Situated on Shediac Bay, a sub-basin of the Northumberland Strait, the town calls itself the "Lobster Capital of the World" and hosts an annual festival every July which promotes its ties to lobster fishing; the largest lobster sculpture in the world is situated at the western entrance to the town.
Lobster stocks in the Northumberland Strait have been dwindling in recent years and local restaurants are forced to import lobsters from more plentiful fishing grounds in Nova Scotia during the summer months, however they still serve the shellfish, mainly to tourists.
Hundreds of years ago, the Mi'kmaq encampment of "Es-ed-ei-ik" was one of the major camps in southeast New Brunswick. The Mi'kmaq word "Es-ed-ei-ik" which means "running far in" eventually transformed into Gédaique. Today many Francophone residents use the spelling Shédiac; however, the town's name upon its incorporation did not feature an accented "e", and correspondingly the official geographic name for the community is Shediac. This is a source of controversy among some residents.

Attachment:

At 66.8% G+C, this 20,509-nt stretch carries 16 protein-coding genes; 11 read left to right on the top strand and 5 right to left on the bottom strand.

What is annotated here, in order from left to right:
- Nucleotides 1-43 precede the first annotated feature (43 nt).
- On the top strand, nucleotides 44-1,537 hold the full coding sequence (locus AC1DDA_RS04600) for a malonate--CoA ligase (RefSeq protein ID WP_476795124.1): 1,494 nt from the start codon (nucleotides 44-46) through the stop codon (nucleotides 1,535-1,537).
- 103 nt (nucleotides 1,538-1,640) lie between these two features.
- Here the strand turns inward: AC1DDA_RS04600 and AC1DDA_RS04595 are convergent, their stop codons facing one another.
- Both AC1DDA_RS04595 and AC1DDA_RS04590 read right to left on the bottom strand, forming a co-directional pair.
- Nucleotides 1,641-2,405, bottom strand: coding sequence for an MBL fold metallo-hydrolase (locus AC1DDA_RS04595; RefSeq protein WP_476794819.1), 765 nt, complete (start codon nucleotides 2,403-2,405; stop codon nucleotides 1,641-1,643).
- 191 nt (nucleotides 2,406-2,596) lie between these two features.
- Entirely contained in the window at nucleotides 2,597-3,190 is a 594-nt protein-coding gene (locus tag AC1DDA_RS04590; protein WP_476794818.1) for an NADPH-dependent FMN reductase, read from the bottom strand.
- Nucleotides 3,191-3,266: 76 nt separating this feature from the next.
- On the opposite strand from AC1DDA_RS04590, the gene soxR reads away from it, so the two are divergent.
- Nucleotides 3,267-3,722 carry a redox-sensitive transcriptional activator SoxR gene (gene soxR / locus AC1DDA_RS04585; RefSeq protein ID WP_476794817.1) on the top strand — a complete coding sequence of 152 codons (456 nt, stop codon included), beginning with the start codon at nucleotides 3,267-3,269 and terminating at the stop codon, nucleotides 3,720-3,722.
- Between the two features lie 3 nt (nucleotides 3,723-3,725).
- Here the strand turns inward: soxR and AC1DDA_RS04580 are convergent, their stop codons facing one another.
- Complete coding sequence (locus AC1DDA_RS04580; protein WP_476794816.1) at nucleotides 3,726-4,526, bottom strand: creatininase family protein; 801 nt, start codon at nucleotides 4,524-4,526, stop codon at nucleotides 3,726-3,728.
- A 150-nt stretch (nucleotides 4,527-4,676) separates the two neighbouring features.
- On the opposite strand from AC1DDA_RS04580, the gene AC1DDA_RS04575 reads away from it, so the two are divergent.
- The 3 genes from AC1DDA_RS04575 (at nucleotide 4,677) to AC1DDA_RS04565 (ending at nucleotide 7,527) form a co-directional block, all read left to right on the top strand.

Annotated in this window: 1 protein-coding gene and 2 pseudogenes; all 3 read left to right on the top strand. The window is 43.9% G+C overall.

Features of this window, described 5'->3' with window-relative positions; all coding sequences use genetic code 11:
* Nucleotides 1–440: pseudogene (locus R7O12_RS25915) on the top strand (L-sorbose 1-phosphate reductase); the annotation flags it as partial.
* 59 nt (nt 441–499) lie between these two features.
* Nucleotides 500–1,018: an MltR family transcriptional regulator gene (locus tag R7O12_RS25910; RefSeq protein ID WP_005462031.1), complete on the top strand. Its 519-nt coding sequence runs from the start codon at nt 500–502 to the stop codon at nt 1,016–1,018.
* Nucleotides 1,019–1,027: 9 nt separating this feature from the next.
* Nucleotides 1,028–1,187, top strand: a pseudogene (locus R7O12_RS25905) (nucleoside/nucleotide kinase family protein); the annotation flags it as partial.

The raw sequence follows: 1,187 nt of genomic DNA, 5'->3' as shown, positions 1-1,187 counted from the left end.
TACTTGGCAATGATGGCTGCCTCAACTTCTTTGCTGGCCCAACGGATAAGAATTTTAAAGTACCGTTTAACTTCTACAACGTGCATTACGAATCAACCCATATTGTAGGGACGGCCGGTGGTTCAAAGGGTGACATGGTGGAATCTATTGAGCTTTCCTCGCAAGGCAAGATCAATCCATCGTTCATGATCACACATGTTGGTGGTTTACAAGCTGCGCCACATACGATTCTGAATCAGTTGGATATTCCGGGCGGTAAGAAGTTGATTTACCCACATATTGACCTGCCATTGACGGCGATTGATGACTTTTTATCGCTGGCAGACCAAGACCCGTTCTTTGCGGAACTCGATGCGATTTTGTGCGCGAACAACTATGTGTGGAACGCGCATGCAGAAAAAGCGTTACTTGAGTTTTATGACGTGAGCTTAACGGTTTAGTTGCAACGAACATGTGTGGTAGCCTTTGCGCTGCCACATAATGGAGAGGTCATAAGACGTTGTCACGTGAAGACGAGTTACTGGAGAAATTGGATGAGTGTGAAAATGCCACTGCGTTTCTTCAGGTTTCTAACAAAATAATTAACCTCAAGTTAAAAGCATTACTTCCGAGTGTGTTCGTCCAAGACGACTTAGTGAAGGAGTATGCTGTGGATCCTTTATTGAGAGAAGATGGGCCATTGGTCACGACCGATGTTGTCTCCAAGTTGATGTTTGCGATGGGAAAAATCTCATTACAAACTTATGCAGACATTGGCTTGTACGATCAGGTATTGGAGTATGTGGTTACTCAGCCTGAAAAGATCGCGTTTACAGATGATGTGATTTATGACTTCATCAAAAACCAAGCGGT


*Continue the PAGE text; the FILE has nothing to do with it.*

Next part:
The town is located immediately west of Parlee Beach Provincial Park, known for its sand bars and warm water and a scenic wharf in the nearby community of Pointe-du-Chene, at one time a key stopover for Pan-Am's Trans-Atlantic air service.